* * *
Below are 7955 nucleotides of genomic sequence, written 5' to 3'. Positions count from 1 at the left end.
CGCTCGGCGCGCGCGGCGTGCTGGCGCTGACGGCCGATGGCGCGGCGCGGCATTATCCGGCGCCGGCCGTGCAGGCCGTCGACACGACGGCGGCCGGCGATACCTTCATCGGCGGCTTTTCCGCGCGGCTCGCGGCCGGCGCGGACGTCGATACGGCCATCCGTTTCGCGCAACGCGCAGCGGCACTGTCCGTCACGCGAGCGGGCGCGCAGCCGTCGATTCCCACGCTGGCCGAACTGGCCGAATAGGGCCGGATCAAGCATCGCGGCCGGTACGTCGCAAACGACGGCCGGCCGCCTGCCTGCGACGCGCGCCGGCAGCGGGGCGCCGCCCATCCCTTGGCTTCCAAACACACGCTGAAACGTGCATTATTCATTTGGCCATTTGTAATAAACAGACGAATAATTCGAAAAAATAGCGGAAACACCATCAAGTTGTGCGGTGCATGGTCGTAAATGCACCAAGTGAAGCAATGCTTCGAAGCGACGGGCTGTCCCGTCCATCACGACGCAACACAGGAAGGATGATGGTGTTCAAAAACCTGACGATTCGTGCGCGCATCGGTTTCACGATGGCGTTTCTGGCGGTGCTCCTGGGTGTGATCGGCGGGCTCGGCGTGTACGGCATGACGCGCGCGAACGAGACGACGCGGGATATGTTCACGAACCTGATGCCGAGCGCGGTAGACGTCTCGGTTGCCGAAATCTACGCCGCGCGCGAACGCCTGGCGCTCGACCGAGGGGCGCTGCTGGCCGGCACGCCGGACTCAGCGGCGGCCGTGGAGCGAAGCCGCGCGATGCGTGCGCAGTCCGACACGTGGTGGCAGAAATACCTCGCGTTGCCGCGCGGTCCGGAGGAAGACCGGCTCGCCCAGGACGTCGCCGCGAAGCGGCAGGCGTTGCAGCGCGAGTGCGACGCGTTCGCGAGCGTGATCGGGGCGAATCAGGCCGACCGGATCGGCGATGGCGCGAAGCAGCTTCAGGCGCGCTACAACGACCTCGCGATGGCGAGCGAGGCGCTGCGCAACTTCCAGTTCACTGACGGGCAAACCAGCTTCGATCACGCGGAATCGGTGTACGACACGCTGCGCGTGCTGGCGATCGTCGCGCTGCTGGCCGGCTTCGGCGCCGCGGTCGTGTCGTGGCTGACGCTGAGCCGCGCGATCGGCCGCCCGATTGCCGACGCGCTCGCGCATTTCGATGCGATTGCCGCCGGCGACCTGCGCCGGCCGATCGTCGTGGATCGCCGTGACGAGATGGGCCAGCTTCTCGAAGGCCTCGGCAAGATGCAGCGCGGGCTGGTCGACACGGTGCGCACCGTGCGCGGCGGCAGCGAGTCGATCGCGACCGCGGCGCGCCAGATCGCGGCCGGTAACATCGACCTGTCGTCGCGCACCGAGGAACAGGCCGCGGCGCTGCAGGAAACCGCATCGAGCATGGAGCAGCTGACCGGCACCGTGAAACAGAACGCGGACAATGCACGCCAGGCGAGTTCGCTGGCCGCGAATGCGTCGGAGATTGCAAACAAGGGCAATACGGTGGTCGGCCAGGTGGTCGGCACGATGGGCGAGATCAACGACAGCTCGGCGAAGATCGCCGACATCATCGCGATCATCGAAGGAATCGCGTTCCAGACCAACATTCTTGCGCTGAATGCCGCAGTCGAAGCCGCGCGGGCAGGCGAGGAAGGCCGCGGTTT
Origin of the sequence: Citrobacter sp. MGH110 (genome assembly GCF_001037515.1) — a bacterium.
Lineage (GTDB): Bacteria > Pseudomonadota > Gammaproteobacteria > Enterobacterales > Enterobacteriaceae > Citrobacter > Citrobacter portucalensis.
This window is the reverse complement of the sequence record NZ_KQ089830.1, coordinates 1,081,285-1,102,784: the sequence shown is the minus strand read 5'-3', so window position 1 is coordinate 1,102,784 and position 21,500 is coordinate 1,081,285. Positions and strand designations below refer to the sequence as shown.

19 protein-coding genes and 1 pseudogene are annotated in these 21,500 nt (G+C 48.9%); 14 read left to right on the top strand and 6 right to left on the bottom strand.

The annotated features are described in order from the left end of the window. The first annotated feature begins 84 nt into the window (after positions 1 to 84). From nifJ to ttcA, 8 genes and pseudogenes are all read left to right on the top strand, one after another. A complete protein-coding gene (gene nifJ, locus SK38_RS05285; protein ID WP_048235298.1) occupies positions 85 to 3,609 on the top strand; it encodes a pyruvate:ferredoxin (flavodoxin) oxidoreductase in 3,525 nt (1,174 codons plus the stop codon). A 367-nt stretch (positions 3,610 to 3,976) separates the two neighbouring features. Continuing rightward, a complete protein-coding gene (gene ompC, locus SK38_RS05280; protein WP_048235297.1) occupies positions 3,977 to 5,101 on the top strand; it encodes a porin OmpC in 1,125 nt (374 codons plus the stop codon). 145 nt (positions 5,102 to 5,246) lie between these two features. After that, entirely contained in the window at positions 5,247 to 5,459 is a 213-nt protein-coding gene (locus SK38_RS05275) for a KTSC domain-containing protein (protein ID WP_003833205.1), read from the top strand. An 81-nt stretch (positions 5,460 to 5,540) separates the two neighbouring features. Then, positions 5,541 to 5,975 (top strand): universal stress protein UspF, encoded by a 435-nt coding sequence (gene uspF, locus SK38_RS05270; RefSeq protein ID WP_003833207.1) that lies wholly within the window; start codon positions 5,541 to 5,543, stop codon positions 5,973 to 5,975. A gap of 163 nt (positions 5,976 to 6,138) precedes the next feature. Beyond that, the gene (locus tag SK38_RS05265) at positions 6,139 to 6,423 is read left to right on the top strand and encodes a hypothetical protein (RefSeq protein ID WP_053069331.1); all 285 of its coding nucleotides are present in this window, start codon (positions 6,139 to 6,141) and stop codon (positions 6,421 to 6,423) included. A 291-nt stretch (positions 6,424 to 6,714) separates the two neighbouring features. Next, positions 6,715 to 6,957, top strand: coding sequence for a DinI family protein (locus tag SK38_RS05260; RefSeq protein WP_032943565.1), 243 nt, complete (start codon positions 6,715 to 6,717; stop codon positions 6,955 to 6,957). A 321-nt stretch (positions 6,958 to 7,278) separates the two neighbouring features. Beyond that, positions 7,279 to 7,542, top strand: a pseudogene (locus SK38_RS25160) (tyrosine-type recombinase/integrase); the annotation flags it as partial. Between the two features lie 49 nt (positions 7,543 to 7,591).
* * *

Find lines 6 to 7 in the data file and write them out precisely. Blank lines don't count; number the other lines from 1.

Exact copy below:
19 protein-coding genes and 1 pseudogene are annotated in these 21,500 nt (G+C 48.9%); 14 read left to right on the top strand and 6 right to left on the bottom strand.

The annotated features are described in order from the left end of the window. The first annotated feature begins 84 nt into the window (after positions 1 to 84). From nifJ to ttcA, 8 genes and pseudogenes are all read left to right on the top strand, one after another. A complete protein-coding gene (gene nifJ, locus SK38_RS05285; protein ID WP_048235298.1) occupies positions 85 to 3,609 on the top strand; it encodes a pyruvate:ferredoxin (flavodoxin) oxidoreductase in 3,525 nt (1,174 codons plus the stop codon). A 367-nt stretch (positions 3,610 to 3,976) separates the two neighbouring features. Continuing rightward, a complete protein-coding gene (gene ompC, locus SK38_RS05280; protein WP_048235297.1) occupies positions 3,977 to 5,101 on the top strand; it encodes a porin OmpC in 1,125 nt (374 codons plus the stop codon). 145 nt (positions 5,102 to 5,246) lie between these two features. After that, entirely contained in the window at positions 5,247 to 5,459 is a 213-nt protein-coding gene (locus SK38_RS05275) for a KTSC domain-containing protein (protein ID WP_003833205.1), read from the top strand. An 81-nt stretch (positions 5,460 to 5,540) separates the two neighbouring features. Then, positions 5,541 to 5,975 (top strand): universal stress protein UspF, encoded by a 435-nt coding sequence (gene uspF, locus SK38_RS05270; RefSeq protein ID WP_003833207.1) that lies wholly within the window; start codon positions 5,541 to 5,543, stop codon positions 5,973 to 5,975. A gap of 163 nt (positions 5,976 to 6,138) precedes the next feature. Beyond that, the gene (locus tag SK38_RS05265) at positions 6,139 to 6,423 is read left to right on the top strand and encodes a hypothetical protein (RefSeq protein ID WP_053069331.1); all 285 of its coding nucleotides are present in this window, start codon (positions 6,139 to 6,141) and stop codon (positions 6,421 to 6,423) included. A 291-nt stretch (positions 6,424 to 6,714) separates the two neighbouring features. Next, positions 6,715 to 6,957, top strand: coding sequence for a DinI family protein (locus tag SK38_RS05260; RefSeq protein WP_032943565.1), 243 nt, complete (start codon positions 6,715 to 6,717; stop codon positions 6,955 to 6,957). A 321-nt stretch (positions 6,958 to 7,278) separates the two neighbouring features. Beyond that, positions 7,279 to 7,542, top strand: a pseudogene (locus SK38_RS25160) (tyrosine-type recombinase/integrase); the annotation flags it as partial. Between the two features lie 49 nt (positions 7,543 to 7,591).